Sicily’s unique culture and cuisine shine in the port city of Palermo, where Arab influence remains strong in the architecture, markets, and food. Spend a day experiencing the city’s long history, then travel further back in time with an excursion to the Italian island’s ancient temples. Here’s how to spend two days in Palermo.
Day 1: Palermo
**Morning:**Explore Palermo’s old town, rich in 12th-century Arab-Norman churches and palaces decorated with Byzantine mosaics. Delve deep into the city’s history and architecture with a guided walking, bike, or Segway tour to take in highlights like the Norman Palace, Palatine Chapel, Palermo Cathedral, and La Martorana.
**Afternoon:**No visit to Palermo is complete without a turn through its souk-like markets, so join a food tour that includes market tastings of popular street food. Alternatively, opt for a cooking class that begins with a market visit to shop for ingredients before preparing—and feasting upon—Palermo’s most unique dishes, often paired with Sicilian wines.
**Night:**After your culinary break, take in the architectural treasures in the towns of Monreale or Cefalù, home to two Norman cathedrals covered in glittering Byzantine mosaics. These churches are among the most significant monuments in Sicily and a must for architecture enthusiasts.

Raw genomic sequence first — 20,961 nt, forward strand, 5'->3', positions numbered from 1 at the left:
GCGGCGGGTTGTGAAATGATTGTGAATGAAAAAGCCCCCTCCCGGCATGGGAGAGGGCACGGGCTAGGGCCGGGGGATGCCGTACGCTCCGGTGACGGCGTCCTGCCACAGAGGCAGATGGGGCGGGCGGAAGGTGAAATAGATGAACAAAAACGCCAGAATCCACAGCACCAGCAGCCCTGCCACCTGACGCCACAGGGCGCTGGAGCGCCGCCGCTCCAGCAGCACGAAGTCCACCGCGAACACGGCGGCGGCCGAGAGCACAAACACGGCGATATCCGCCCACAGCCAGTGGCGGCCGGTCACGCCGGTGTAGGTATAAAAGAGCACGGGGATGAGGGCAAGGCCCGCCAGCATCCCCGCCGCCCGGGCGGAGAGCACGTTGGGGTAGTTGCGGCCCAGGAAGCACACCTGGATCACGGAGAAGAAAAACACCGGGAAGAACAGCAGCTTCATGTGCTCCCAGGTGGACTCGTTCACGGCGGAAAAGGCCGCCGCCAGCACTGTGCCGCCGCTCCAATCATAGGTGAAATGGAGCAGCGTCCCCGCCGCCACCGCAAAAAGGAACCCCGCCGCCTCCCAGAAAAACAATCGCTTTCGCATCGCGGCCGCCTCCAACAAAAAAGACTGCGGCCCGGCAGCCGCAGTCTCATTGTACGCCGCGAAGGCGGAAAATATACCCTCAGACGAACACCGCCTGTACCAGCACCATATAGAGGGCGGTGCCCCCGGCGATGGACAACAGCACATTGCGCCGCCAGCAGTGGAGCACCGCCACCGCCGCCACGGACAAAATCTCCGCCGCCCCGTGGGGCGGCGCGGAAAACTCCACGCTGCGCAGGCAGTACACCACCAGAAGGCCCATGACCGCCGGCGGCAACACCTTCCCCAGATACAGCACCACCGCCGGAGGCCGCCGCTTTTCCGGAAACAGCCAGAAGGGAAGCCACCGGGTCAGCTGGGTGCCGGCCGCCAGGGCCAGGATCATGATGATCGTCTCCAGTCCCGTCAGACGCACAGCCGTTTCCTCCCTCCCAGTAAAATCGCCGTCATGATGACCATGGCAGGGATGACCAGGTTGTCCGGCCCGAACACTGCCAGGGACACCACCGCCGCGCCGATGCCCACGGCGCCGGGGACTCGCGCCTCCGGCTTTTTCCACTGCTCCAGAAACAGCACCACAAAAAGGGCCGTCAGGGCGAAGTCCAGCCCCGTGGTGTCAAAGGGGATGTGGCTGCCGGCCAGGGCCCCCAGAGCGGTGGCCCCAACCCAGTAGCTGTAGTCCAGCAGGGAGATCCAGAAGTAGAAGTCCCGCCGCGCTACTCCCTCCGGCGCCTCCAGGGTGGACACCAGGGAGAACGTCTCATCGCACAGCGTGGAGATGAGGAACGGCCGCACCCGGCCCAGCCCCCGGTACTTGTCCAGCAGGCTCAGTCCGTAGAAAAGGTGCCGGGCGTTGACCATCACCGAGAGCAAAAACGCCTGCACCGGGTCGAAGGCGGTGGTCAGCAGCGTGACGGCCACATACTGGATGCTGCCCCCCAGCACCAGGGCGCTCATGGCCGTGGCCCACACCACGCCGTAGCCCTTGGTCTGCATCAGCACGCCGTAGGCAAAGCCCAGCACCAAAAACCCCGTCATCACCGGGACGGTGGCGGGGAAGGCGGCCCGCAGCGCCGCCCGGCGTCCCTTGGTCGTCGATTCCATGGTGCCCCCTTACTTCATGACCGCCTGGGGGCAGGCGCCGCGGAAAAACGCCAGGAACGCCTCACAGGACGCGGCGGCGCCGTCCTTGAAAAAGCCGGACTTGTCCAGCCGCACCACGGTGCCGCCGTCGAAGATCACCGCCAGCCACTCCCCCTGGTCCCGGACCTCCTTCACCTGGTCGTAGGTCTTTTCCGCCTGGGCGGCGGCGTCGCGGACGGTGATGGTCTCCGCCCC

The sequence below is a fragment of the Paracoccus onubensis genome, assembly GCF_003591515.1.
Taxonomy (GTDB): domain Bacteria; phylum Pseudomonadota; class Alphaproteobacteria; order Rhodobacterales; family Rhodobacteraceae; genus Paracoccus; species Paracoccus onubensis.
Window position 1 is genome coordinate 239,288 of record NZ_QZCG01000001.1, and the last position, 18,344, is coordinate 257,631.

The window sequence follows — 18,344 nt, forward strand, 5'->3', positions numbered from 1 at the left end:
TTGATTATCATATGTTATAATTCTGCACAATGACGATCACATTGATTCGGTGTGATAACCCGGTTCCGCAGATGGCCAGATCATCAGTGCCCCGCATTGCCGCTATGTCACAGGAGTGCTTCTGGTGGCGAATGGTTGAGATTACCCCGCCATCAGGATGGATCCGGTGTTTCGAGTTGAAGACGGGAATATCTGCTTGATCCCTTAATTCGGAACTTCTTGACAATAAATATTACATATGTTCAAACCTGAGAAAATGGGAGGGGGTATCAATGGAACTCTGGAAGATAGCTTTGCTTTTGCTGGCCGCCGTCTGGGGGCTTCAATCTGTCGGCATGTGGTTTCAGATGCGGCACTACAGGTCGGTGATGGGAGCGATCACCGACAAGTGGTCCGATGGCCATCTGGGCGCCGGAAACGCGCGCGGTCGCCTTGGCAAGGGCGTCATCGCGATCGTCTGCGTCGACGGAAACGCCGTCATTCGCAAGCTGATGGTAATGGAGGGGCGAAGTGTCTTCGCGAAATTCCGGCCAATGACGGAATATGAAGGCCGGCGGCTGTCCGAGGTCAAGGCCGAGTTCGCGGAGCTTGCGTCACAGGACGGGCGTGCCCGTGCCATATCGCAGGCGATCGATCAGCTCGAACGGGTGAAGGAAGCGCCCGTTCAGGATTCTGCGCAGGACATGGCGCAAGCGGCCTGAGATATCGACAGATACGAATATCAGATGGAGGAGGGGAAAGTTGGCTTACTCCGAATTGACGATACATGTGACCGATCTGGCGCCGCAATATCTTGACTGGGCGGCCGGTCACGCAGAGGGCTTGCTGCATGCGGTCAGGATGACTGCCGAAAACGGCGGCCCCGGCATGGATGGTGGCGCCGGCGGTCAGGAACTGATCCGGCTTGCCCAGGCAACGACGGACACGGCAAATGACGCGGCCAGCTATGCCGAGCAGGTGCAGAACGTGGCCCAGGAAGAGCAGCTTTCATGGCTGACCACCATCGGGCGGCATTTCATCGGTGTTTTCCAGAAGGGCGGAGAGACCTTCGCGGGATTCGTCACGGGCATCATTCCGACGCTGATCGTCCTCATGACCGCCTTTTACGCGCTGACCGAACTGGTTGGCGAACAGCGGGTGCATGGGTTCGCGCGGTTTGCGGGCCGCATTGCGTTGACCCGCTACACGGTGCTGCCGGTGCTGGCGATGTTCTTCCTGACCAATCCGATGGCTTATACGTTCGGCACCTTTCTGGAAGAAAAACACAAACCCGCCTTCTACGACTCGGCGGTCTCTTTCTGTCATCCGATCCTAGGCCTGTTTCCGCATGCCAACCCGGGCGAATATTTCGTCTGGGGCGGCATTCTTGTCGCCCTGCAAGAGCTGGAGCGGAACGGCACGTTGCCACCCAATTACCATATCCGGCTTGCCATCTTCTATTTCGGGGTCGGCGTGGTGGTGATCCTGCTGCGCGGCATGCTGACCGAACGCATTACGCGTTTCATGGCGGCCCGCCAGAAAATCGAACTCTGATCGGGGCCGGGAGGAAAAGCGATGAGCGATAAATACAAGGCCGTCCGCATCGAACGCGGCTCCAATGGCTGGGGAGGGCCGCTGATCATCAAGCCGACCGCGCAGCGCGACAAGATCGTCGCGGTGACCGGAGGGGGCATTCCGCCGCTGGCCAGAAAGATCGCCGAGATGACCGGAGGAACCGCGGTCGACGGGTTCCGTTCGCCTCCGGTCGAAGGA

Day 2: The Greek Temples of Agrigento and Segesta
**Morning:**Sicily once was part of the sprawling Greek empire. Modern visitors can see a number of Greek temples still standing on the island, including one of the most striking in the Valley of the Temples outside Agrigento on the southern coast, a popular day trip from Palermo.
**Afternoon:**Stay closer to the city with a trip to Segesta, home to temples no less impressive than those of Agrigento. Some tours also include a stop at the nearby Greek ruins of Selinunte or the hilltop town of Erice, where you can enjoy local food and wine.
**Night:**Relax for your final hours in Palermo with a leisurely sail along the coast. Take in views of towering Mt. Pellegrino, La Cala harbor, and Mondello Beach and, as the sun sets over the sea, toast the city with wine and Sicilian appetizers on board.